Professional networking platform LinkedIn is testing stories feature to improve conversations on the platform. Following on platforms that had already adopted Stories feature, starting from Snapchat in 2013, then Instagram, Facebook, even YouTube, LinkedIn tests what Stories might look like in a professional context. LinkedIn has not yet announced when the Stories feature will be available to everyone but confirmed that they are currently working on it.
As explained by Pete Davies, a Head of content products at LinkedIn:
“Stories first appeared on Snapchat, with other platforms like Instagram and Facebook adopting them soon after. They spread for a good reason: they offer a lightweight, fun way to share an update without it having to be perfect or attached to your profile forever. Does that exist in the business world? I’d hope that most of my interactions in the break room or passing people in the hall are similarly ephemeral and light”.
“An Entire Generation Is Growing up With Stories as a Way of Speaking”
Davies explains that so far, LinkedIn has tested LinkedIn stories internally and that they can’t wait to test them with users in the coming months:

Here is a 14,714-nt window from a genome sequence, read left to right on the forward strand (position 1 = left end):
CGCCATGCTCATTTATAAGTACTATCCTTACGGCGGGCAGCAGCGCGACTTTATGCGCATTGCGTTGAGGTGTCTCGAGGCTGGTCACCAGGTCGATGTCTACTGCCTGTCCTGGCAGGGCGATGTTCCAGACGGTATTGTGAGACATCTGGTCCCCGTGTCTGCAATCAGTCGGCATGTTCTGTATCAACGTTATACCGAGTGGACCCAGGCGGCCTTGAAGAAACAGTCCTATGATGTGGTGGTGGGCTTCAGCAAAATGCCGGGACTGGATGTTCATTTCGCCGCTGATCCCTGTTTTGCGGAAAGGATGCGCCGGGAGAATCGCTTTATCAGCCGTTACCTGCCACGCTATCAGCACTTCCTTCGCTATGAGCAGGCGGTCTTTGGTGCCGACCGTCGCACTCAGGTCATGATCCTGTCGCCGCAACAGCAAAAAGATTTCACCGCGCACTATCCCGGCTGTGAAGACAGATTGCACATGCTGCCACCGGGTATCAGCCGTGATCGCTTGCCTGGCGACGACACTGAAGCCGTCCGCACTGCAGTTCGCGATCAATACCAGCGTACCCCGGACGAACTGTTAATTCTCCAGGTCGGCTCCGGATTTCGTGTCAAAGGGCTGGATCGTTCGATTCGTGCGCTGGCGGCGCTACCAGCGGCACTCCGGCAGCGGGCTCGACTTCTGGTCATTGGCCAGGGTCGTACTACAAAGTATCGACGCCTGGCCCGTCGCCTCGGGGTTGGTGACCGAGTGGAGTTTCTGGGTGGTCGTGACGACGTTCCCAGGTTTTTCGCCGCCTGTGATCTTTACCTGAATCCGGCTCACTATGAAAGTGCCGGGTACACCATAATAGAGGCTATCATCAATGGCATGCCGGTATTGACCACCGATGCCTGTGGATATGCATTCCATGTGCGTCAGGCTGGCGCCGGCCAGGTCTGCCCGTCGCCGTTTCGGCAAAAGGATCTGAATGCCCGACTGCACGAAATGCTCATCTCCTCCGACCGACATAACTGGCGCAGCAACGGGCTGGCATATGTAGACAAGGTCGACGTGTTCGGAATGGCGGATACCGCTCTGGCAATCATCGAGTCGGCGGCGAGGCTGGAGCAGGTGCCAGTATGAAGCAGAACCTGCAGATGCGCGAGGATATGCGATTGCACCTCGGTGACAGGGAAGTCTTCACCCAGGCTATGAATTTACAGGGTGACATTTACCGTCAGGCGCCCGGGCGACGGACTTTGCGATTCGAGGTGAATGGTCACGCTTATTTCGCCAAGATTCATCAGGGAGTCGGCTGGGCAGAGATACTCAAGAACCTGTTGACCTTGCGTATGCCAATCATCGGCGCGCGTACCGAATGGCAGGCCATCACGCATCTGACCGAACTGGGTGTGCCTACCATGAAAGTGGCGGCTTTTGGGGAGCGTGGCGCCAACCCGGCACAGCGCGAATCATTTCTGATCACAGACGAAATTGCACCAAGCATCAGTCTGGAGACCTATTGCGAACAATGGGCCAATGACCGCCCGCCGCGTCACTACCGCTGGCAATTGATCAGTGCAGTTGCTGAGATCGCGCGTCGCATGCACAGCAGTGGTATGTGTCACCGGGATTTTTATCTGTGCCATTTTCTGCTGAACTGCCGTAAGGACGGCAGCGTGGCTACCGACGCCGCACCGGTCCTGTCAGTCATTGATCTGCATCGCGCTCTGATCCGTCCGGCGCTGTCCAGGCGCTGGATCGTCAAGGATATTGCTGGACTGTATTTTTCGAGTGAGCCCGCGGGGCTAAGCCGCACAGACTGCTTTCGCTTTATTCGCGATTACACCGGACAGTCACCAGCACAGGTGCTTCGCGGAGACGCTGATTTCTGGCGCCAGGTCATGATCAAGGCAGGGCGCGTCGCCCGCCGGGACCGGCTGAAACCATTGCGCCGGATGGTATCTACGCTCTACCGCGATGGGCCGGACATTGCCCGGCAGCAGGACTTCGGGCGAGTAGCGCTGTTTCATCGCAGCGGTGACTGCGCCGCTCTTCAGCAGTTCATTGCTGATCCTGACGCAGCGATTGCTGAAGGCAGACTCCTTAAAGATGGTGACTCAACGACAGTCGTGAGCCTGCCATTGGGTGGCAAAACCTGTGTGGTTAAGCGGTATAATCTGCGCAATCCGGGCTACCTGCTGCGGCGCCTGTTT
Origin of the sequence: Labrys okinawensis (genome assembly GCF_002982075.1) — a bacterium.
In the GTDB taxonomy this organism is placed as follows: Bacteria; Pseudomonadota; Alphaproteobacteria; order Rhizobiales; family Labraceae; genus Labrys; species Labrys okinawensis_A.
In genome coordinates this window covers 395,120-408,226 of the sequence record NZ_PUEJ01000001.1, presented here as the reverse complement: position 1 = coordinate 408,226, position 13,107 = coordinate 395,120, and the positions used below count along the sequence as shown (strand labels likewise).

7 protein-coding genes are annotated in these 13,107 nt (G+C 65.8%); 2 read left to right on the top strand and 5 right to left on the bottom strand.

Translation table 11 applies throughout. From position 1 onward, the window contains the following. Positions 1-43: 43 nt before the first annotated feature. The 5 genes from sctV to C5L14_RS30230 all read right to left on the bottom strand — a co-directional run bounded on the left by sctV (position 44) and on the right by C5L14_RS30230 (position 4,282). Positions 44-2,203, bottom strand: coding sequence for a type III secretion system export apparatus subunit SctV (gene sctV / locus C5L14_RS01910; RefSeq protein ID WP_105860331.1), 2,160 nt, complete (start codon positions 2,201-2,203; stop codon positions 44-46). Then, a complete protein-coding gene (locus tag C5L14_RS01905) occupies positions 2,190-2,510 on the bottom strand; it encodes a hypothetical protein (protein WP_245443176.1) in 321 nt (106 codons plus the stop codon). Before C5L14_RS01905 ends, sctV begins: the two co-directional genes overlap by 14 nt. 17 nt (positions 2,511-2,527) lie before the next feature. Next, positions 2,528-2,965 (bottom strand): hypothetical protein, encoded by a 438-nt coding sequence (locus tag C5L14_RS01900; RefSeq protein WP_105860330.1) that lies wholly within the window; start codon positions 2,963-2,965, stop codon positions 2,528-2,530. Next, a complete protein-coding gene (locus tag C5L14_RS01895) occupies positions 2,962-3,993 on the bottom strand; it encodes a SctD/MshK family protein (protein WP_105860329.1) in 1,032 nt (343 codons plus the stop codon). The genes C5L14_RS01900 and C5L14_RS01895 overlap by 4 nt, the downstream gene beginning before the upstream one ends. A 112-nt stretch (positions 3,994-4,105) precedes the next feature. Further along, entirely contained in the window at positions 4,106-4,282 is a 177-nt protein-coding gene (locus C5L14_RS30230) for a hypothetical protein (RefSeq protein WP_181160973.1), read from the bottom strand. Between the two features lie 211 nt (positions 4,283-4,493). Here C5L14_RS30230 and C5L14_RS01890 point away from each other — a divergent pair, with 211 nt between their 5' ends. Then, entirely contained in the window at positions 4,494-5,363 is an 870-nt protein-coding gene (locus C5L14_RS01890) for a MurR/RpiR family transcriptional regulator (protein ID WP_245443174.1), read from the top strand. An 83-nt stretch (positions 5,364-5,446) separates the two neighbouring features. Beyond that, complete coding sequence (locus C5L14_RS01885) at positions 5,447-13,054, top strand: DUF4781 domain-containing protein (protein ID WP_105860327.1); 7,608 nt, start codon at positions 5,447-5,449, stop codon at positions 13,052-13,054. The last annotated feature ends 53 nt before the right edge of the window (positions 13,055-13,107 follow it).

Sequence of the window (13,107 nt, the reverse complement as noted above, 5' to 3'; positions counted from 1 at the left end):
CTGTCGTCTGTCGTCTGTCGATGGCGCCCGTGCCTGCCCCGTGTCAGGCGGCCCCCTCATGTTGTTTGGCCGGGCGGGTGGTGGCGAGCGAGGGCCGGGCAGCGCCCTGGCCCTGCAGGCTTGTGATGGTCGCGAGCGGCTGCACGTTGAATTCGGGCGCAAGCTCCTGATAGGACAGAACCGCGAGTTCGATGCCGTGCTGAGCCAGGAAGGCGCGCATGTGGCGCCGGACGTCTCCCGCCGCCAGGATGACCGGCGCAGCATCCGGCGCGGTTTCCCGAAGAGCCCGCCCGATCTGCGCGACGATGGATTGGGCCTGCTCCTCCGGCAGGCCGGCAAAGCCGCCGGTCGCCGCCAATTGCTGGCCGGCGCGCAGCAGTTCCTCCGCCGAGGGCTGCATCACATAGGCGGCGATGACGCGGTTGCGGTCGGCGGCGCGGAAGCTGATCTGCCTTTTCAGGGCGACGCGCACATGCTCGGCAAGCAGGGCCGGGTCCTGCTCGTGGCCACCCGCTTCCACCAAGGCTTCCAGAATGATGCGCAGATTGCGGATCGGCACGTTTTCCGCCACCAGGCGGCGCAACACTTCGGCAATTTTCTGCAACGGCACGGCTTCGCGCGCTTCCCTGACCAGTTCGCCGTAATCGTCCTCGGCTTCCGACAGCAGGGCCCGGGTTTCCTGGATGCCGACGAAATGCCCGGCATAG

“We have learned so much already about the unique possibilities of Stories in a professional context. For example, the sequencing of the Stories format is great for sharing key moments from work events, the full-screen narrative style makes it easy to share tips and tricks that help us work smarter, and the way Stories opens up new messaging threads makes it easier for someone to say: “and by the way…I noticed you know Linda, could you introduce me”?
Davies also noted that “an entire generation growing up with Stories as a way of speaking; they are more comfortable starting conversations with a full-screen ephemeral format than posting updates and prefer sharing content that lives as a moment in time rather than as an item in a feed.
It should be noted that LinkedIn already had certain testing of functionalities that are very similar to Stories. Specifically, 2018. LinkedIn tested a feature called “Student Voice,” which has released to the U.S. students with the idea of helping people at different universities interact with one another.
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It may seem unoriginal that each platform follows the other, but trends indicate that stories are something that young people feel comfortable with above all. In this context, it is logical that platforms are working to move in step.
It remains to be seen when LinkedIn releases all the details that will characterize their Stories, how this functionality that works very well on the other platforms will work on this business network, and whether it is something that users of this network need.
Source of images: itp.live; digitalizuj.me, unsplash.com